Emma Brockes

Emma Brockes is a critic with The Guardian (UK). This account has been auto-generated, and does not indicate that this person is an active member of Show-Score.com. That said, if you "follow" this member, you will automatically be updated whenever s/he writes a new review.

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Reviews (4)
The Guardian (UK)

"Sullivan’s production is so ferociously good, so unexpectedly funny and searingly modern that it achieves that thing all productions of Shakespeare are at some level striving for: overcoming the language barriers to present a story you can lose yourself in as easily as a play in modern English...By far the cleverest, most subtle moment of the play, however, was that which wordlessly explained the end of Troilus and Cressida’s romance...This isn’t caprice, it’s survival." Full Review

The Guardian (UK)

"The very best of what a traditional production can be, throwing light on the text but with enough new touches to preserve against boredom…Pryce’s Shylock rescued the role from being a 'comment' on race, and returned it to the story of a battered, angry and increasingly mad old man, pushed to savagery by the savagery around him…In this production he was rendered as a complexly as I’ve seen…The effect of the play was as of a punch to the gut." Full Review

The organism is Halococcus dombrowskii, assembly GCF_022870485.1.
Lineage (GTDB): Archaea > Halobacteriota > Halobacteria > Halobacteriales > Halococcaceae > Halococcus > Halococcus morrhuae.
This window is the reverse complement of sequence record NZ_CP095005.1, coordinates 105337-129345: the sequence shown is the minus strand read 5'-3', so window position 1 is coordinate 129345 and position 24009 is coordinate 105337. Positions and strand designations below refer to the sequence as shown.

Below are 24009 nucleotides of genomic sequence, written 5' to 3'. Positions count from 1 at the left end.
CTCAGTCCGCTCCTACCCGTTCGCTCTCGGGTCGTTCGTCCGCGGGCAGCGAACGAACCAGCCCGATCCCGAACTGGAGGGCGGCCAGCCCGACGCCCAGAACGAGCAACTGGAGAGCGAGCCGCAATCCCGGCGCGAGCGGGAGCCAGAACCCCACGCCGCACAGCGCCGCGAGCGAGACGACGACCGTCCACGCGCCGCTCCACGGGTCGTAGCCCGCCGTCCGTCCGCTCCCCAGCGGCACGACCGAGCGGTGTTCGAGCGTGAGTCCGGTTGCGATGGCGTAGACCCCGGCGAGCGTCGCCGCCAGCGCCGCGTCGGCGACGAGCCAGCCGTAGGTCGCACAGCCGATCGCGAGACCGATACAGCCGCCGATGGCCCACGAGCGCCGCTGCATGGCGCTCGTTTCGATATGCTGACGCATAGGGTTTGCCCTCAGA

Cats
Midtown W
The Guardian (UK)

“As with every Andrew Lloyd Webber musical I’ve ever been to, I travelled home afterwards humming a tune that had drilled its way into my brain like a flesh-eating worm. I will also admit that, while there was, as ever, no plot, no subtext, no apparent point to 'Cats,' in the aftermath of seeing it I felt very cheerful...I can’t see it flying on Broadway in 2016. Too slow, too tame, too threadbare. And so why, 24 hours after seeing it and somewhat to my annoyance, am I still smiling?” Full Review

Privacy
East Village
The Guardian (UK)

“A piece of docu-theatre that combines actual interviews with straightforward drama and a hugely innovative set of interactions with the audience...'Privacy' debuted at the Donmar two years ago and despite some fresh gags about Brexit, it also occasionally looks its age...At its worst, the play can feel like a primer for an 80-year-old...In what is, for the most part, a funny, smart, analytical play, the end is profoundly moving and even shocking.” Full Review